October is here and we’re turning our attention to scary orange things! Actually, this story goes all the way back to last year. At Halloween I like to save some seeds from the pumpkins I carve for the occasion. Like so many other people, I wash and roast them and then sit around peeling and eating them. As I did so one chilly autumn evening, I contemplated the pepitas one buys for Mexican cooking. They don’t have that hard, flavorless shell my pumpkin seeds have that need to be cracked and peeled before consuming. I occurred to me there must be some trick to doing them in volume economically. A machine maybe? I did a little searching on the Internet and discovered something even better: naked pumpkin seeds! Well, more properly, hulless pumpkin seeds. These are varieties that have bred away the hard seed coat to where it’s just a thin, soft membrane. I don’t know that these are what are grown make the pepitas at the store, but they sounded like such a good idea. Unfortunately, pumpkins are space-consuming crop to grow so I filed away this tidbit for when we have a bigger garden.
Then, as luck would have it, one of the bloggers I follow did a post about a hulless pumpkin aptly named ‘Lady Godiva.’ The author of My Food and Flowers is a Taiwanese gardener living in Canada who, apparently, grows absolutely everything in the world. When wrote about ‘Lady Godiva’ and I mentioned I wanted to grow this kind of pumpkin some day she kindly sent me some seeds.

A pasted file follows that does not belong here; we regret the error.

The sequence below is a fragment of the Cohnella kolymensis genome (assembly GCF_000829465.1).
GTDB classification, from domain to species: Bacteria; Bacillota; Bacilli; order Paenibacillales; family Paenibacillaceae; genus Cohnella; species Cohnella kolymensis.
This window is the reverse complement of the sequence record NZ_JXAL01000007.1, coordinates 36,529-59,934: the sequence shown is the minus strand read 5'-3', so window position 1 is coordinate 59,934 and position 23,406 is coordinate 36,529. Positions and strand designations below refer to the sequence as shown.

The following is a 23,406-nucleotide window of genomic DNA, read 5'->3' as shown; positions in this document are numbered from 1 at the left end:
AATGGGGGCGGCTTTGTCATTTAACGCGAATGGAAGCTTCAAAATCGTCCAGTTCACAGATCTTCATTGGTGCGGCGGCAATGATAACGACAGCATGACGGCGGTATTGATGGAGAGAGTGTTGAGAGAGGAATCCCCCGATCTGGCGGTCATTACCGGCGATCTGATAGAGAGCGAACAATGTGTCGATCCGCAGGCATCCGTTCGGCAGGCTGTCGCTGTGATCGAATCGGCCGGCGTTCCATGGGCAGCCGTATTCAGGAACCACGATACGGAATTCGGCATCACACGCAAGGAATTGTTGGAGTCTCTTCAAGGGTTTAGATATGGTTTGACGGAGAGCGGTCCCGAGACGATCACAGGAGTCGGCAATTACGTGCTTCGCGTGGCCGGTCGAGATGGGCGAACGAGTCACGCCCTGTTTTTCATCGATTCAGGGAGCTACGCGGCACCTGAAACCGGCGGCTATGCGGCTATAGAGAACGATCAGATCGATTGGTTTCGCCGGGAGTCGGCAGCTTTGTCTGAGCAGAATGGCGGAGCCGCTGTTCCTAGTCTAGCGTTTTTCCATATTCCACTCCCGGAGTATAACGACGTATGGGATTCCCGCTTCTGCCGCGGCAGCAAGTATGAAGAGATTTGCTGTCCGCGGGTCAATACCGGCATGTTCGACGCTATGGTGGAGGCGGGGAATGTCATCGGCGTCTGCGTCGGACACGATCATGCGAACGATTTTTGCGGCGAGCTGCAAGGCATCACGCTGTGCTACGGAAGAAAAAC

I started them indoors in April and then set one out when the ground was nice and warm in the beds I had designated for squash and cucumbers. The vine grew pretty long, but I was able to weave it in and around other plants to accommodate it. By early September I had one nice pumpkin that was ready to pick.
The dark seeds were easy to see through their thin, transparent shells.
It was practically no work at all to rake the seeds out of the stringy flesh with my fingers. They came out nice and clean and only needed a rinse before roasting. There was about half a cup of seeds in this one pumpkin. I didn’t want to spend this precious bounty in a sauce where the flavor might not be as well appreciated so I opted for roasting them as a snack. I spread them out on a cookie sheet, sprinkled on some salt and left them in the oven until they started making popping noises. They’re delicious! Given how easy they are to grow and harvest, I would definitely plant these again in sufficient numbers for real cooking once we have the space.